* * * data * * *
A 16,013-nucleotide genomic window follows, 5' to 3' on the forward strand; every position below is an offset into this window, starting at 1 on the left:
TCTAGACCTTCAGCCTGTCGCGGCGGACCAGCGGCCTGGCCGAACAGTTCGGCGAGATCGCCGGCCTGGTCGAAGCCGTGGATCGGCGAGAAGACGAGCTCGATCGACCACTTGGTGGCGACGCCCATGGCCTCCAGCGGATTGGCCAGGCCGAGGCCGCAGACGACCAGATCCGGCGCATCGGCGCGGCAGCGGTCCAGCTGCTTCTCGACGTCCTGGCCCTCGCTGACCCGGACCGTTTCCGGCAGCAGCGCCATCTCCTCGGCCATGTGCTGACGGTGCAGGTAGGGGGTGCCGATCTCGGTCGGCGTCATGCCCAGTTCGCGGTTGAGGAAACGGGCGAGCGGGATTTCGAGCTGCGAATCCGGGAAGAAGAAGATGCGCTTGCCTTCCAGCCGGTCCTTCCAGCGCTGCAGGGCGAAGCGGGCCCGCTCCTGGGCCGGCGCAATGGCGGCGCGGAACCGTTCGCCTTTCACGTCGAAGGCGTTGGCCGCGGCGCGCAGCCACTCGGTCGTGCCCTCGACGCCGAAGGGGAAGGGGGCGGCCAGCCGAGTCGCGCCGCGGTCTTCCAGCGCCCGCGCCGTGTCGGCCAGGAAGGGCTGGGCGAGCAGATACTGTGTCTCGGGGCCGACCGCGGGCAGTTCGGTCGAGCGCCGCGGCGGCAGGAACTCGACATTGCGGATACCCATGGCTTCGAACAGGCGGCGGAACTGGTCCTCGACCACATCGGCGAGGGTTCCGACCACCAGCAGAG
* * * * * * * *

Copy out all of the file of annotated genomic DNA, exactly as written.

A 16,013-nucleotide genomic window follows, 5' to 3' on the forward strand; every position below is an offset into this window, starting at 1 on the left:
TCTAGACCTTCAGCCTGTCGCGGCGGACCAGCGGCCTGGCCGAACAGTTCGGCGAGATCGCCGGCCTGGTCGAAGCCGTGGATCGGCGAGAAGACGAGCTCGATCGACCACTTGGTGGCGACGCCCATGGCCTCCAGCGGATTGGCCAGGCCGAGGCCGCAGACGACCAGATCCGGCGCATCGGCGCGGCAGCGGTCCAGCTGCTTCTCGACGTCCTGGCCCTCGCTGACCCGGACCGTTTCCGGCAGCAGCGCCATCTCCTCGGCCATGTGCTGACGGTGCAGGTAGGGGGTGCCGATCTCGGTCGGCGTCATGCCCAGTTCGCGGTTGAGGAAACGGGCGAGCGGGATTTCGAGCTGCGAATCCGGGAAGAAGAAGATGCGCTTGCCTTCCAGCCGGTCCTTCCAGCGCTGCAGGGCGAAGCGGGCCCGCTCCTGGGCCGGCGCAATGGCGGCGCGGAACCGTTCGCCTTTCACGTCGAAGGCGTTGGCCGCGGCGCGCAGCCACTCGGTCGTGCCCTCGACGCCGAAGGGGAAGGGGGCGGCCAGCCGAGTCGCGCCGCGGTCTTCCAGCGCCCGCGCCGTGTCGGCCAGGAAGGGCTGGGCGAGCAGATACTGTGTCTCGGGGCCGACCGCGGGCAGTTCGGTCGAGCGCCGCGGCGGCAGGAACTCGACATTGCGGATACCCATGGCTTCGAACAGGCGGCGGAACTGGTCCTCGACCACATCGGCGAGGGTTCCGACCACCAGCAGAG